Trudeau: Well, anytime you bring sexuality into the comics pages, you have to brace for pushback. The strips I did long ago of Joanie and Rick in bed together caused us real problems, as did some of the 1989 strips on gays and AIDS. Of course, this being America, there’s no problem with violence. I’ve been writing about war with some consistency over the past decade, without incident.

Slate: In the mail you're getting about the strip, is there a difference in the reactions from men vs. women?

Trudeau: No difference in content, I’m happy to report. In tone, decidedly.  If the gender gap widens even further this year, the GOP will have only itself to blame.

Slate: You told the Post that in coming up with this week's strip, you settled on resigned outrage for expressing the perspective of doctors who have to comply with ultrasound bills. From the abortion providers I've talked to, that sounds about right. Do you know any doctors or nurses who do this work, or did you read anything from their point of view, or did you just use your imagination?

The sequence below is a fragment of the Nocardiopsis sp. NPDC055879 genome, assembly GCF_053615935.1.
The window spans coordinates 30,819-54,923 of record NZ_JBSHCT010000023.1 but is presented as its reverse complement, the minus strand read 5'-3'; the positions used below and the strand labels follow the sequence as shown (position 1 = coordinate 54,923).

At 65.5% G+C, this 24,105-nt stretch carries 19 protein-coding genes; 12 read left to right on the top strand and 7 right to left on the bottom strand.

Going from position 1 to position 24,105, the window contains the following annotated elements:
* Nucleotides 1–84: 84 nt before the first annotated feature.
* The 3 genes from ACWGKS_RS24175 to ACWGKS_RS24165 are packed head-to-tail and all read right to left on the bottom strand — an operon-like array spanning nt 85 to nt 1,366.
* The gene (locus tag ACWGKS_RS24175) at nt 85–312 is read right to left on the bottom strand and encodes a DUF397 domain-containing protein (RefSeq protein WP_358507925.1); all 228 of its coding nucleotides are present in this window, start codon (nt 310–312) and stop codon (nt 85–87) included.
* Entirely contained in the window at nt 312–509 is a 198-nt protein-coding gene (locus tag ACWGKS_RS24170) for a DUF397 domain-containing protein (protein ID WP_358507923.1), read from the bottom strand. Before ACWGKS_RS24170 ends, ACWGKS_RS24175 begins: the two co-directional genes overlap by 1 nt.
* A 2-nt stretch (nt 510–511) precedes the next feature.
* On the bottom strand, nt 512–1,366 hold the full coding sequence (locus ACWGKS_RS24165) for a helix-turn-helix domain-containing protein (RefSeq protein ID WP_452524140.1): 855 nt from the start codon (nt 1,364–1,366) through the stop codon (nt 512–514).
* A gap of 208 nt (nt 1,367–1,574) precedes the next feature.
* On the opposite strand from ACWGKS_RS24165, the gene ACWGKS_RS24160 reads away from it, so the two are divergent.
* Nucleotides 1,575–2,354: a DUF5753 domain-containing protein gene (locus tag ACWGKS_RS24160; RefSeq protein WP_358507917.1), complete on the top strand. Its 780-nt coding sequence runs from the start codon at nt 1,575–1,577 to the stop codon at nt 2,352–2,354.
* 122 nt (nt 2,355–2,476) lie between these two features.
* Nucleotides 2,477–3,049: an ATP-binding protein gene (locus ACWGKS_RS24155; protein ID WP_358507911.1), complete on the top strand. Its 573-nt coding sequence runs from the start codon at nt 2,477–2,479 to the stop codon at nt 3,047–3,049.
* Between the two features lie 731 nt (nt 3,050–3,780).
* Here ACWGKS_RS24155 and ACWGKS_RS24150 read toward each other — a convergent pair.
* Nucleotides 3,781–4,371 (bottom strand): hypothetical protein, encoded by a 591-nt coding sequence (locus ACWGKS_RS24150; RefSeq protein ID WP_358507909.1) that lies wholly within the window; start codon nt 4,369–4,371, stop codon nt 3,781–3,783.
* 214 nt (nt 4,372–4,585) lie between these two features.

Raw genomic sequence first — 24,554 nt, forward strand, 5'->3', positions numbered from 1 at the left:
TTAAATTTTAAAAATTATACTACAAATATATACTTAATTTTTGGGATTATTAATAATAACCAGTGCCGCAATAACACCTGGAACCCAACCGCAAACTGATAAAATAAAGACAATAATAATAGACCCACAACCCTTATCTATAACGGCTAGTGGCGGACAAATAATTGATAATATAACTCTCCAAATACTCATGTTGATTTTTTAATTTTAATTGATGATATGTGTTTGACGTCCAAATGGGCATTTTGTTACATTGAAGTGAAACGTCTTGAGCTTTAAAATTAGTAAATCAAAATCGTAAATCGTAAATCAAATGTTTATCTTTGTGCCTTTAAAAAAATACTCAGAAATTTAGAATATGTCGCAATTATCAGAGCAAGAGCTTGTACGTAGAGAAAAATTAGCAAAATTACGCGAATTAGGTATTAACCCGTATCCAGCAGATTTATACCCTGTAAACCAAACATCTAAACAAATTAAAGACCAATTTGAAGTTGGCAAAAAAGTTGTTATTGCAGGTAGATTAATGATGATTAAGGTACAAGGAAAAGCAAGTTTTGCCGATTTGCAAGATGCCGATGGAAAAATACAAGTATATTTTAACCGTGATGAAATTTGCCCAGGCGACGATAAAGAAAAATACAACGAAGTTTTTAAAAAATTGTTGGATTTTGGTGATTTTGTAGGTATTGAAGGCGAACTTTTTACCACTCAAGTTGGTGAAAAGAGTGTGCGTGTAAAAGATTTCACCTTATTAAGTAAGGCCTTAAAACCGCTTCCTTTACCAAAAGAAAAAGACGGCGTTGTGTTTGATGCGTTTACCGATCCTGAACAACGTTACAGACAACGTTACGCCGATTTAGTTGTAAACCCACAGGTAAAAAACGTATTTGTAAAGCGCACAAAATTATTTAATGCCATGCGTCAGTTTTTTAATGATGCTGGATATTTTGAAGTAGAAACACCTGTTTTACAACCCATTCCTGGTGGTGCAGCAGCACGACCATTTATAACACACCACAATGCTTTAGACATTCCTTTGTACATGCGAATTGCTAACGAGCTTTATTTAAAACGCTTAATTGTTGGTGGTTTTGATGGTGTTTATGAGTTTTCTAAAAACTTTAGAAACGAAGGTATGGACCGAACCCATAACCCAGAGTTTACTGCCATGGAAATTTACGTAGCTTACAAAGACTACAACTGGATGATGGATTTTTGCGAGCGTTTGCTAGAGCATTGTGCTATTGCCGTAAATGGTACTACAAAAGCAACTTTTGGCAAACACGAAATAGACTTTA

Trudeau: I didn’t talk to any providers personally, but from news accounts I saw, they sounded very distressed—and insulted as professionals. Medical decisions have been politicized. What doctor wants a state legislator in his consulting room?

Slate: The Republican candidates have approached the recent controversies over abortion and birth control in a couple of different ways. Mitt Romney seems to be trying to tiptoe around a minefield. Rick Santorum, on the other hand, is happy to talk about sex and why no one should have it all day long. Do you have any advice for the GOP candidates about this topic?

Trudeau: Keep it up.

Slate: As the 40-year supreme veteran of the daily political comic strip, do you think the form is alive and well in 2012 or dying off, as some people worry?

Trudeau: People are right to worry. Everyone knows where print is headed, and most Web comics are struggling. With adroit merchandising, a couple of them have been profitable, but they don’t connect with readers in the same visceral way that traditional comics once did. Comics used to be central to popular culture, enormously influential. They were a daily habit we all had in common.

A comic strip is a modest undertaking. The creator tells his story and makes his points in tiny, incremental steps. It fit nicely in a simpler world of commonly shared morning routines. But we’re now living in a Pixar/YouTube world. Children find their amusements elsewhere, and they are unlikely to turn to newspapers in adulthood.

Slate: Are there any women comics who you read and like? 

Trudeau: I like Rhymes With Orange, but my favorite woman cartoonist is Roz Chast, who contributes to the New Yorker.